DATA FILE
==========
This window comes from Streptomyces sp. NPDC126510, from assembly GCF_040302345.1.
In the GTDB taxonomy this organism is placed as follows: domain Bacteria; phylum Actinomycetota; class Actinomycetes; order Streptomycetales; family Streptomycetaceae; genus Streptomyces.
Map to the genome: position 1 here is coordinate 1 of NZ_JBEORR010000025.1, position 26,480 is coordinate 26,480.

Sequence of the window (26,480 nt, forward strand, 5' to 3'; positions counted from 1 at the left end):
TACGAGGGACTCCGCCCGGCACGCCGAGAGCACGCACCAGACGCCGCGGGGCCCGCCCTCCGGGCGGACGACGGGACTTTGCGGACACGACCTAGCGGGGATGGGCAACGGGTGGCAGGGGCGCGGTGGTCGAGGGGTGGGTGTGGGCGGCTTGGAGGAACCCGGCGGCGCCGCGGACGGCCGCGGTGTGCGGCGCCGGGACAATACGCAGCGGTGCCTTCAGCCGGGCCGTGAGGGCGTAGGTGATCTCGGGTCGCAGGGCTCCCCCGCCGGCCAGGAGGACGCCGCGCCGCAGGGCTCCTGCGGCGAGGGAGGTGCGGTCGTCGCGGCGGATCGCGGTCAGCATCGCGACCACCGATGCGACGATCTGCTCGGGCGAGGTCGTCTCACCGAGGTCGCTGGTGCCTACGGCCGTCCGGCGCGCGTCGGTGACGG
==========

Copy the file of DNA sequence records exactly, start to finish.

This window comes from Streptomyces sp. NPDC126510, from assembly GCF_040302345.1.
In the GTDB taxonomy this organism is placed as follows: domain Bacteria; phylum Actinomycetota; class Actinomycetes; order Streptomycetales; family Streptomycetaceae; genus Streptomyces.
Map to the genome: position 1 here is coordinate 1 of NZ_JBEORR010000025.1, position 26,480 is coordinate 26,480.

Sequence of the window (26,480 nt, forward strand, 5' to 3'; positions counted from 1 at the left end):
TACGAGGGACTCCGCCCGGCACGCCGAGAGCACGCACCAGACGCCGCGGGGCCCGCCCTCCGGGCGGACGACGGGACTTTGCGGACACGACCTAGCGGGGATGGGCAACGGGTGGCAGGGGCGCGGTGGTCGAGGGGTGGGTGTGGGCGGCTTGGAGGAACCCGGCGGCGCCGCGGACGGCCGCGGTGTGCGGCGCCGGGACAATACGCAGCGGTGCCTTCAGCCGGGCCGTGAGGGCGTAGGTGATCTCGGGTCGCAGGGCTCCCCCGCCGGCCAGGAGGACGCCGCGCCGCAGGGCTCCTGCGGCGAGGGAGGTGCGGTCGTCGCGGCGGATCGCGGTCAGCATCGCGACCACCGATGCGACGATCTGCTCGGGCGAGGTCGTCTCACCGAGGTCGCTGGTGCCTACGGCCGTCCGGCGCGCGTCGGTGACGG